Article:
The Star-Ledger reported this week that the last three shooting deaths in Newark pushed the homicide total for 2011 to 29 so far, a leap of 71% from last year at this time, something they are connecting to police layoffs. They also point to rising shootings and thefts, attributing all of these to a shortage of police officers.
The city of Newark laid off 167 police officers in November and has seen an overall 21% rise in crime since when compared with these same months in 2010. An 11% increase in robberies, 11% increase in burglaries, 25% increase in thefts, 39% jump in auto thefts, and a 29% increase in shootings have all occurred in the first quarter of 2011, compared with the first quarter of 2010. The only decreases were seen in rapes (a 50% decrease) and aggravated assault (a 3% decrease).
While the police union and others are quick to point to the layoffs as the cause for this dramatic increase in crime and homicides in particular, it’s difficult to say for certain what all of the contributing factors are.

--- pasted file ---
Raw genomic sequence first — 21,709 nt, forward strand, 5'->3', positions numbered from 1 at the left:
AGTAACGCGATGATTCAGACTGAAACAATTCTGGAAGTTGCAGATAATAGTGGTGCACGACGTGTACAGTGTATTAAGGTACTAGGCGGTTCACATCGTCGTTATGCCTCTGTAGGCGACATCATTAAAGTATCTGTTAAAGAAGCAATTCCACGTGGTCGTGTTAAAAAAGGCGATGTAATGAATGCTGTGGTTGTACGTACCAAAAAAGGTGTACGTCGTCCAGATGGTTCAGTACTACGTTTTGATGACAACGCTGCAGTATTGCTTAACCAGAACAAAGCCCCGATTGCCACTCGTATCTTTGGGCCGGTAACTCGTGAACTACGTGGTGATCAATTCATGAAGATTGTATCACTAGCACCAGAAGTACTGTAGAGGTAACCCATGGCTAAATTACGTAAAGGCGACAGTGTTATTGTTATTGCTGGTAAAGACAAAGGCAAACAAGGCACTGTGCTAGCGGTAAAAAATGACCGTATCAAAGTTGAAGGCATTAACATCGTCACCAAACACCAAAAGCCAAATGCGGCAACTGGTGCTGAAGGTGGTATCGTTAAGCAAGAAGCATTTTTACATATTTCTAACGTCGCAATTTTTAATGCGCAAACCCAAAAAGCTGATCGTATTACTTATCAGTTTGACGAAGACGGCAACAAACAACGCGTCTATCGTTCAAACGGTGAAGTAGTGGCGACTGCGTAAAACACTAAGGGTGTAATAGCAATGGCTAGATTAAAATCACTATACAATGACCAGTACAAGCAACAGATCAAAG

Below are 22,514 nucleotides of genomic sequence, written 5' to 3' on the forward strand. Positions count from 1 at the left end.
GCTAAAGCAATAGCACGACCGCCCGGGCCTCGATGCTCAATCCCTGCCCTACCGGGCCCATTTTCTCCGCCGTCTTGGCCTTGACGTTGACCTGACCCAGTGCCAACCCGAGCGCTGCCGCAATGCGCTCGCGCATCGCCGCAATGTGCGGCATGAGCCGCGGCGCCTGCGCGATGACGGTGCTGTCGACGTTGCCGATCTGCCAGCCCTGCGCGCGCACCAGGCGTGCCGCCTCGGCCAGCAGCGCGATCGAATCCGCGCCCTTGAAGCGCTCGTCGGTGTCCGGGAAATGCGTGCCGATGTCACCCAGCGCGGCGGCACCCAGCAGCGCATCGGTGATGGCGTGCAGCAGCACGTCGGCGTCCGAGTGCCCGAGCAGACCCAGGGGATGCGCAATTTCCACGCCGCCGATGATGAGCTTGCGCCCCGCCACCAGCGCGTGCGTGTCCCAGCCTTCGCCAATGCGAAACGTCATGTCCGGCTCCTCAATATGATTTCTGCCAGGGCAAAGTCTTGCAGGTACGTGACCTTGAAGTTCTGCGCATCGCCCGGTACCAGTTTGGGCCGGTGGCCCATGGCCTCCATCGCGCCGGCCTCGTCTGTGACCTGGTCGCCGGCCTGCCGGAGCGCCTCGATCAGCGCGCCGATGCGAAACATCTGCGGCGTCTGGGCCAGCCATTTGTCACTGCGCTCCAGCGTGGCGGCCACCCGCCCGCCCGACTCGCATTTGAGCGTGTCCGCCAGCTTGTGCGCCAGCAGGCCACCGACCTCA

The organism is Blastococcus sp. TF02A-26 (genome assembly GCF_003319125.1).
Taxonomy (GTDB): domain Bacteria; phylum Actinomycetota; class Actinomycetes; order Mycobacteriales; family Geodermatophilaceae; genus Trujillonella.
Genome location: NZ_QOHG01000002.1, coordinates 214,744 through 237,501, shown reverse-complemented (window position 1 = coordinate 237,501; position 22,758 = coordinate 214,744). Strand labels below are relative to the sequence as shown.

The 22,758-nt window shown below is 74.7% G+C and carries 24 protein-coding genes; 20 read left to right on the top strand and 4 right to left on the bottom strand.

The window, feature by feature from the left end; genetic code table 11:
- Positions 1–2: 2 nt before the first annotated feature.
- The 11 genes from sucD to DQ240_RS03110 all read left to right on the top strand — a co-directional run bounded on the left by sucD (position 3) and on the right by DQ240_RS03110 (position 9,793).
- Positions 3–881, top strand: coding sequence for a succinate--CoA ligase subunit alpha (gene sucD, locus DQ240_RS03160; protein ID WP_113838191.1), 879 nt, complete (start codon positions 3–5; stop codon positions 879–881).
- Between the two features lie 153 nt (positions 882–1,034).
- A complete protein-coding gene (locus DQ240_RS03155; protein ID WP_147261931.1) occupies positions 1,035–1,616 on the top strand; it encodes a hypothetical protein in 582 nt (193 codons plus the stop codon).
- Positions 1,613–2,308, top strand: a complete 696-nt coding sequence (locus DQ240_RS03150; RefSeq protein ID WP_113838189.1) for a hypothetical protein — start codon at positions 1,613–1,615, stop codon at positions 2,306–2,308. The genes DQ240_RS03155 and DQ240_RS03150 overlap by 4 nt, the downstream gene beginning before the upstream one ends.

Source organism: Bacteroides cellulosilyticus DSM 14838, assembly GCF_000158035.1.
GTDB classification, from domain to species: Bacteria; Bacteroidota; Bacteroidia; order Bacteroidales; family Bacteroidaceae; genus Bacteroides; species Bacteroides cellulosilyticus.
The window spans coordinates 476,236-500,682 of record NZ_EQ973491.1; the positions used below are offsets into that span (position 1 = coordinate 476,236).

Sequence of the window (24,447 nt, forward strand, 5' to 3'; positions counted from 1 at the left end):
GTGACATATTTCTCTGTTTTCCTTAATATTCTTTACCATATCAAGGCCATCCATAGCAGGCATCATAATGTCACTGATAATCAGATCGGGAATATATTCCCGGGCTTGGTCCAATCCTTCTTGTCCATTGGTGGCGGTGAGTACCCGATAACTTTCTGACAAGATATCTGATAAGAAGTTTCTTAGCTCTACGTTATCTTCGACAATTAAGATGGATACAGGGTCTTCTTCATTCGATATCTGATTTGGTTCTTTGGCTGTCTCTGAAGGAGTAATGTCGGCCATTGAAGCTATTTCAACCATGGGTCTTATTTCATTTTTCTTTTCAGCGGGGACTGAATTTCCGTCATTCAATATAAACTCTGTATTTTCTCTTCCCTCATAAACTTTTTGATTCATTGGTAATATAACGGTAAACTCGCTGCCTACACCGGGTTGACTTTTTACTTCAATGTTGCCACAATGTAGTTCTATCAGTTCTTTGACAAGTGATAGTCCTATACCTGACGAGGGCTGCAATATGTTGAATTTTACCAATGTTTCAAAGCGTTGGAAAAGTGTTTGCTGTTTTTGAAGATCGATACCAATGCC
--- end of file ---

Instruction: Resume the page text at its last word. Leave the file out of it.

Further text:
Though they are quick to state criminals are “more brazen” knowing there aren’t as many officers on the street, it seems police productivity has taken a hit as well. In the same months that crime has climbed, arrests have dropped 22%. Parking tickets have also dropped.
This drop in police productivity is alarming and interestingly, something the union also blames on the layoffs. They state officers are “on the defensive” only able to respond to calls and not actively pursue their own investigations and self-started cases. But this drop in arrests began before the layoffs so it’s not clear how legitimate this argument is.
In 2010, the city of Newark experienced a significant decline in crime, “one of its most successful stretches in recent memory.” During the first three months of 2010, crime dropped 13%. While this was certainly something to be celebrated, it paints the new increases in a new light. Perhaps the climbing numbers aren’t due to more brazen criminals and simply a return to the Newark of years past. Maybe the drop in 2010 was the anomaly, not this rise in early 2011.
Regardless, fewer cops doesn’t mean it’s a free for all. Police officers are still responding to complaints and prosecutors are still taking suspected criminals to court. If you are facing criminal charges you don’t need to be told this, you already know. And when you are up against jail time and a conviction, you need an aggressive criminal defense attorney on your side, looking out for your best interests.
If you are charged with a crime and need an advocate in your corner, contact my offices today.